We have no real qualms with the Town of Clayton allowing a Sheetz at U.S. 70 Business and Rose Street. (The Town Council has not yet said yes to Sheetz, but the company’s requests are making their way through town hall.) U.S. 70 Business in Clayton has long been a largely commercial thoroughfare, and it helps Sheetz’s case that Clayton’s long-term land-use plan calls for commercial uses at the intersection, which is now home to houses.
But just a word of caution to Clayton leaders as they make room for Sheetz, which is expanding rapidly across North Carolina, even as the state’s economy remains sluggish: As a rule, towns should be reluctant to allow projects that push housing farther away from their central business districts.
Small towns, because their land-use plans think this way, tend to grow out, not up. In Clayton, for example, many Main Street businesses make their homes in houses where people used to live. Those are practical business decisions made possible by town rezoning actions, but they have the effect of pushing people farther away from the heart of downtown and businesses like the Coffee Mill, Flipside and Jones Lunch.
That’s potentially bad for business and certainly bad for the environment, because it pushes people and their gas-burning cars farther away from their downtown destinations.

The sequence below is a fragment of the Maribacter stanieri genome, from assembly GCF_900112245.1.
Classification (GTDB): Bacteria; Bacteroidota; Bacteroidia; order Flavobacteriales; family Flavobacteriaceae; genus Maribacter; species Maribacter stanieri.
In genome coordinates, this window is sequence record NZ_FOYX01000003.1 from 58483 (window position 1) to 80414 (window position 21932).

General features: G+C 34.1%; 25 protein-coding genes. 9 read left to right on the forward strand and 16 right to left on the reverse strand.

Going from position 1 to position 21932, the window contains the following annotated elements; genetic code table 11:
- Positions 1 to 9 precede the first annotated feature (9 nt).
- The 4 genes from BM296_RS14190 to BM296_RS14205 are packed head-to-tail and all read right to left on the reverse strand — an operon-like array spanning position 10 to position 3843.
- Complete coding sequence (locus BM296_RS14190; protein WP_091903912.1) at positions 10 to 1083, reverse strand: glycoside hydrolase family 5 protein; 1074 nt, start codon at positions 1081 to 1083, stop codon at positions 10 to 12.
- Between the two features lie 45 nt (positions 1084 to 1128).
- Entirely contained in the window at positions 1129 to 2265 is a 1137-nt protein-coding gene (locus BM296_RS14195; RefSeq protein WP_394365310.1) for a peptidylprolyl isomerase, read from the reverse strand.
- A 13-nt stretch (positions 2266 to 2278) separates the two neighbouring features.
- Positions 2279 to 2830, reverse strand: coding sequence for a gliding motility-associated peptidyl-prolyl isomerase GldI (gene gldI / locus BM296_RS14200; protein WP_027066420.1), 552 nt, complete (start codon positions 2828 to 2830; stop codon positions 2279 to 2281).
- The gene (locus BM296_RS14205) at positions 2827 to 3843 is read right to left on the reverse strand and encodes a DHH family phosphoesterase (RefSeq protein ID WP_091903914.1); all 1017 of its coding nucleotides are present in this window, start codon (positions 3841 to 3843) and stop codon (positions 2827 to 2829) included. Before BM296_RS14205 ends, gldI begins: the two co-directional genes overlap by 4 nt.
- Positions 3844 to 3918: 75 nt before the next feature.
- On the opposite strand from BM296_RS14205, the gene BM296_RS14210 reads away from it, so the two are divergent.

The good news is that the trend in urban development is away from sprawl, and it’s happening in and around Clayton. Inside the town limits, for example, Riverwood is a planned unit development with retail space close to a variety of housing. Just outside the town limits is Flowers Plantation, which now has two grocery stores to serve its many residents.
Downtowns, of course, were the original mixed-use developments, with houses nestled up to compact business districts. But in many small towns, businesses now occupy much of that housing, and downtown is sprawling.
Clayton isn’t in danger of becoming another Houston, a city known for its sprawl. But with every house that gives way to a business, town leaders are making people rely more on their cars to to business in Clayton. And we’re not sure that’s a good thing for the town or its residents.